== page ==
When I hear people comment that life is tougher for kids today than it was 30 or 50 or 100 years ago, I have to wonder why someone would say such a thing.
The fact is growing up has always been difficult, and it always will be. However, life in general is, on the whole, much easier for children of the later Twentieth Century and early Twenty-first Century than it was for kids who grew up in the Nineteenth and early Twentieth Century.
Children of the past often died in infancy and early childhood. They were struck with diseases which are often curable today.
One of the problems which plagued the children of a hundred years ago was homelessness and the loss of parents. Diseases, unsafe working conditions and other events caused the deaths of their parents and these children were then left to fend for themselves. Many of them were immigrants who had difficulties with new languages and different ways of life.
"A Partner's Promise," one of my historical novels for young people, details life for an 11-year-old boy who was orphaned at 8 and eventually placed on the orphan train after he'd been arrested for stealing a loaf of bread. This books clearly illustrates just how difficult life on the streets could be for a young boy.
"The Trading Game," another of my historical novels for young people, tells the story of a young girl who struggles to take care of herself and her little sister. Here is a snippet from the novel featuring Lacey at one of the worst moments of her life. She's in an alley in New York where she lives with her baby sister.
Gina’s forehead was hot. Her cheeks were fire red. Each breath she took sounded like it was being dragged over rocks.
Lacey held her sister closely and prayed she’d be well again very soon.
A rat nibbled at the garbage sitting near her, and Lacey envied the rodent the food he enjoyed. Hunger tore at her insides. The last time she and Gina had eaten was when they’d visited Salina two days ago. Gina came down with the fever the following night as they’d hovered together in their alley during a rainstorm.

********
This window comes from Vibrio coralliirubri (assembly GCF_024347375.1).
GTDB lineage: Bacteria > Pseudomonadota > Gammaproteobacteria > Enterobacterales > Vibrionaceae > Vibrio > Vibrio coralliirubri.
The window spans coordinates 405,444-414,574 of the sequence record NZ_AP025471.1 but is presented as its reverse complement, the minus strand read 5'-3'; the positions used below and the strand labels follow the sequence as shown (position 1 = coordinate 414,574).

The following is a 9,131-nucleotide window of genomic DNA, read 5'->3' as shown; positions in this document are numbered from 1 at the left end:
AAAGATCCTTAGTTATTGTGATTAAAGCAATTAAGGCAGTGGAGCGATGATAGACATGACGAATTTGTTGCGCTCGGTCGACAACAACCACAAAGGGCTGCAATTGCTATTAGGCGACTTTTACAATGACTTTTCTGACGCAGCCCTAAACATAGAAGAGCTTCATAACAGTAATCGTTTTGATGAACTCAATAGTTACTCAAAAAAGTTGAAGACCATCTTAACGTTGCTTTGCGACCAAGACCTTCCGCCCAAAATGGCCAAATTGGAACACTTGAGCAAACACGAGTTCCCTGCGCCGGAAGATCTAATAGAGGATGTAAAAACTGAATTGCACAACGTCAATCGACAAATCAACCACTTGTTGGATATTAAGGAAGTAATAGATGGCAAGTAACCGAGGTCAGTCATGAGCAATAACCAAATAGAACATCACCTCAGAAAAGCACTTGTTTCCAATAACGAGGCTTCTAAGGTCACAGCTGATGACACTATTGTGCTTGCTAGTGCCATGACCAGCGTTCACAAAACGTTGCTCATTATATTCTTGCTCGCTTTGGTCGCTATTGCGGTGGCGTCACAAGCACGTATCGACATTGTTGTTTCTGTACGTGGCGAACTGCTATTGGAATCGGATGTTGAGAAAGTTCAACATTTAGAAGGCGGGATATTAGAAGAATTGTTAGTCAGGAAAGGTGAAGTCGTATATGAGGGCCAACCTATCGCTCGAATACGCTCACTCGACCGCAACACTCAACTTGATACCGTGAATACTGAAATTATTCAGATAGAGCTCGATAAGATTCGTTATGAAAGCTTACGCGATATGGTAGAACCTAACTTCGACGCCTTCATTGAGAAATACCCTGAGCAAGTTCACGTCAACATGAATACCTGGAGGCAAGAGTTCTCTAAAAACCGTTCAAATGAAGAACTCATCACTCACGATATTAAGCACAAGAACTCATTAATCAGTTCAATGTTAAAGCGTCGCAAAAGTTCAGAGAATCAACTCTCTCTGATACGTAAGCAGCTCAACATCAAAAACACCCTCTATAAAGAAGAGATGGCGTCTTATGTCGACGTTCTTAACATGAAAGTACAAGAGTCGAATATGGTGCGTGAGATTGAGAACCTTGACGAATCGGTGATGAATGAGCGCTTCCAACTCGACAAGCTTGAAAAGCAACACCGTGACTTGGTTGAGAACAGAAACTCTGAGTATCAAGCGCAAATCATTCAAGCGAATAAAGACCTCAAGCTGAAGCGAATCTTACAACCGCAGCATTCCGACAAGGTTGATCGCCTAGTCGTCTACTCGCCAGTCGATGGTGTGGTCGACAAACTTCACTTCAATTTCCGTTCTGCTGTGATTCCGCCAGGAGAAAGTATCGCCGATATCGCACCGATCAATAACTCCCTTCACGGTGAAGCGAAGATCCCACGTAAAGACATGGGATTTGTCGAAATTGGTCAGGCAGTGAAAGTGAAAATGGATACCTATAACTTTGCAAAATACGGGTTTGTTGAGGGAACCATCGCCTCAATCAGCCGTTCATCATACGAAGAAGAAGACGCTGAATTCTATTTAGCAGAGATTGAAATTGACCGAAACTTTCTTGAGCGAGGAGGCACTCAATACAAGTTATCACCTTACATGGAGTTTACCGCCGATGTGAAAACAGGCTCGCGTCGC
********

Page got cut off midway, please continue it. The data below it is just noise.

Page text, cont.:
Since then, Lacey could not leave her little sister to earn their daily food. If she did, who would keep the rats away? Who would protect Gina from the bad men who smelled of whiskey? Who would dry her sister’s tears?
Lacey began to cry. Gina needed to eat. She’d never get well if she didn’t eat.
She wiped her cheeks. She couldn’t cry. She had to be strong. Gina needed her. She depended on her.
Gina cried out. Her arms flailed around.
Lacey knew she was having another bad dream. Fevers often brought about bad dreams.
She settled Gina back to a quiet sleep.
She leaned her head against the building supporting her back and closed her eyes. She needed to sleep. Exhaustion consumed her. She promised herself she’d close her eyes for only a few minutes.
As she rested, she held Gina close. Slumber quickly overtook her and held her in its grip until she felt something walking on her leg.
Lacey’s eyes popped open. Two rats were crawling through Gina’s hair and one was nestling inside the skirt on Lacey’s leg.
Lacey sat up and pulled the rats from Gina’s hair. She threw them against the wall of the building on the other side of the alley. She kicked at the rat on her leg, and it scurried away.
She stood, holding Gina tightly.
This misery had to stop! Failure bore down on her. She was not taking care of Gina properly. Neither was she caring for herself properly.
She had to do something, and she had to do it now.
Growing up has never been easy, but conditions such as these (and even worse circumstances) have been a living reality for children for thousands of years.
Let's hug the children in our lives, help them endure whatever hard knocks life sends their way and love them each and every day.
Fran Shaff, Award-Winning Author